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5 Tips on sustaining collaboration in remote teams

Work from home has transformed overnight from an occasional perk to a (seemingly) permanent necessity. A big chunk of corporate employees have remodeled their living rooms or kitchens into home offices. While this new set-up definitely has had its advantages, there are a lot of challenges that resulted from this new normal way of doing business.

One of these ongoing struggles is facilitating team collaboration. Physical distance makes it difficult and the initial overuse of videoconferencing apps lead to a new kind of fatigue as people feel like they have to make more emotional effort to seem engaged, and since non-verbal cues are not apparent in online conferencing, the incessant focus on words and continuous eye contact is exhausting.

Read more: Top 5 ways L&D professionals can avoid Zoom fatigue

5 Tips on sustaining collaboration in remote teams

Fortunately, there are some simple practices that managers can employ to make team collaboration possible and smooth even in today’s remote setting.

Read more: Why L&D should prepare for training global virtual teams

  1. Communication needs to be very clear

    Think of it in terms of instructions for operating heavy machinery – some of them might seem redundant or funny but they are there because there is a chance some people might need them.

    When all the team meetings happen online and are backed by either endless email threads or mobile app conversations, people can easily miss relevant chunks of the conversation. Therefore, it’s essential that the old-fashioned meeting minutes are brought back.

    These are concise written records that comprise:

    • Decisions that were made;
    • The next steps that were agreed upon;
    • The timeline for completion of the above-mentioned steps;
    • The people who are responsible for various tasks.

    Such summarizing emails act as reliable records where team members can check their own understanding or look for information they have missed.

    Read more: On designing a great L&D communication plan

  2. Teams need the right tools to succeed

    If at the start of the current health crisis everybody was just doing their best with what was available, the past months have revealed precisely what set of tools are necessary for the team to function properly and achieve the desired results.

    There is a vast market, displaying everything from project management software and video conferencing apps to survey generators or feedback gathering engines. Most vendors are offering free trials so it’s possible to test and see what is the best match for the team’s requirements.

    Getting input from all team members is crucial in a good selection process. Even if getting this digital equipment will be considered an expense, if it is done correctly it will not delay in showing its merits as a necessary and good investment.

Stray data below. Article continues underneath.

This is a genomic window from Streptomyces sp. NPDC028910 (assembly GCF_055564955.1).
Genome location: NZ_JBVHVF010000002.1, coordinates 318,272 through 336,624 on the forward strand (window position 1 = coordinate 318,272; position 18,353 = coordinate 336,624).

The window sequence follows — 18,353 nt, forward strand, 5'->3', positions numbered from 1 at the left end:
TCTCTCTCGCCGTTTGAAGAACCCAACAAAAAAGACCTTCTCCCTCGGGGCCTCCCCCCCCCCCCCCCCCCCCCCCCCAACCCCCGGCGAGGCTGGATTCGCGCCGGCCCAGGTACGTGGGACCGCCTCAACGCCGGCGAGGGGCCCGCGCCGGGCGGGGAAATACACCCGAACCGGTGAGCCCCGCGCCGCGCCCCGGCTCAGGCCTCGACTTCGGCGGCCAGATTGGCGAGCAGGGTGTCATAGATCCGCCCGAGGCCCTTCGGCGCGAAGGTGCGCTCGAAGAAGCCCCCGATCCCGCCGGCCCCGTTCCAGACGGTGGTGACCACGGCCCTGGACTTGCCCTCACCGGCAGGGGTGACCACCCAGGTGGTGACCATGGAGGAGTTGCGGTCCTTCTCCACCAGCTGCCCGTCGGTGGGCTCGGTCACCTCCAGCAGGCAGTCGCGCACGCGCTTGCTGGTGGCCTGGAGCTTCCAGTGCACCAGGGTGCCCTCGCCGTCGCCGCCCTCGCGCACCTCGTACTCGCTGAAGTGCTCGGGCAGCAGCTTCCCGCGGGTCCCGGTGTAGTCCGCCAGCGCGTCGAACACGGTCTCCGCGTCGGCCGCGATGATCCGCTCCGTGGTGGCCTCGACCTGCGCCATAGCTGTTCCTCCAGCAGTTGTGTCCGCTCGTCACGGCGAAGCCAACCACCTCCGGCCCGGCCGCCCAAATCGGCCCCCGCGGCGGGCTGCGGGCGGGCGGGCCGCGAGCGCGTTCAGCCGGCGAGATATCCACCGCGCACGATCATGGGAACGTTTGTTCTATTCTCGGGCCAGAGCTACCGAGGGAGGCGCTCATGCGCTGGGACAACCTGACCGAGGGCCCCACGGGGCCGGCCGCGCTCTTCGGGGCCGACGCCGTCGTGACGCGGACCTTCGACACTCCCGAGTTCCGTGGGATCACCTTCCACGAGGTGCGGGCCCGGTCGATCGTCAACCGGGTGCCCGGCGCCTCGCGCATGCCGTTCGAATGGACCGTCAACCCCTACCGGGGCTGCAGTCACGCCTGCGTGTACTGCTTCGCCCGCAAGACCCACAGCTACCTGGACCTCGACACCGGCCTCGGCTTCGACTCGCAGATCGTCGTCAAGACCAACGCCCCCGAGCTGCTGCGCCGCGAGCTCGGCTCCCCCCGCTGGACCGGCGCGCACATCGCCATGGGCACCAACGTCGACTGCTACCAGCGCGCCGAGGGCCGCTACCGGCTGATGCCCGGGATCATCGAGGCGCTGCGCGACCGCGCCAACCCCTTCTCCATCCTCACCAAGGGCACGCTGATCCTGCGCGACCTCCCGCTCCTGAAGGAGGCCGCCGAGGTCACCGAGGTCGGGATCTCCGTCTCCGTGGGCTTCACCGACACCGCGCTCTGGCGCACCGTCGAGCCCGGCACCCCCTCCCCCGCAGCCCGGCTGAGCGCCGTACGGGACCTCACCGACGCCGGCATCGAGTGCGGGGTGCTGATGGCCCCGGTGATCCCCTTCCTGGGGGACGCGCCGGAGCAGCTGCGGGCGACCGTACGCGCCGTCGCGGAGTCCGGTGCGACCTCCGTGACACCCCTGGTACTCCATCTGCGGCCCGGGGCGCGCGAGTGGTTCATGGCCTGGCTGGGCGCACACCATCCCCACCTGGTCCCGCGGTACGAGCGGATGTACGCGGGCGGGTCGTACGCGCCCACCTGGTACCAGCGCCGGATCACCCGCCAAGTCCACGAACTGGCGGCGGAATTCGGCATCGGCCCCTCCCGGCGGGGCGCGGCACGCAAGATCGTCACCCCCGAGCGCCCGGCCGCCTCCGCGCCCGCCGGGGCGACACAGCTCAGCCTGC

Read more: 10 Great tools to quickly elevate corporate training [Infographic]

  3. Clear schedules ensure flawless collaboration

    Working from home allows for some flexibility for the employee. Some managers worry that this will translate into a lack of availability but that will not be the case if everyone is aware of set schedules.

    There are some factors that leaders should consider before setting these:

    • What are the different time zones that team members are in?
    • What are the overlapping ‘office hours’?
    • What issues are relevant enough so that an employee may be contacted outside these times?
    • What are the appropriate response times for different requests?
    • What are the tasks that need to be completed simultaneously by several team members?

    With the answers to these questions, managers should be able to construct viable timetables for their teams and get the buy-in for keeping them.

    Read more: Meeting the needs of today’s employees with online training

  4. Communication should be done through several channels

    Today’s teams are both geographically and generationally diverse and as a result, have very varied preferences when it comes to communication. Furthermore, different projects may be suited for completion over varied platforms.

    Using only text or only video communication can take quite a toll on team collaboration – some members might find it daunting to read very long threads or pay attention to numerous screens for hours.

    It’s up to team leaders to figure out what means is suited for each task and to encourage team members to speak up when they feel overwhelmed. Urgent matters are best dealt with over a voice call while complex issues require written support.

  5. Team building is possible (and advisable) with remote teams

    While the general idea of team-buildings involved physical interaction, there are some rather surprisingly engaging options that the digital revolution has brought forth.

    The best way to go about it is to ask people what they would prefer as a team-building activity and go with the most popular choice.

    You can go for after-hours online drinks, virtual home office tours, show and tell activities, video charades, or even multiplayer games. The point is for the team members to interact in a non-work-related setting and enjoy themselves. You can find more ideas here.

Wrapping up

Joint participation is the backbone of any team. Even though the necessity for remote work has been a great disruption, effective leaders will recognize the importance of nurturing continuous collaboration.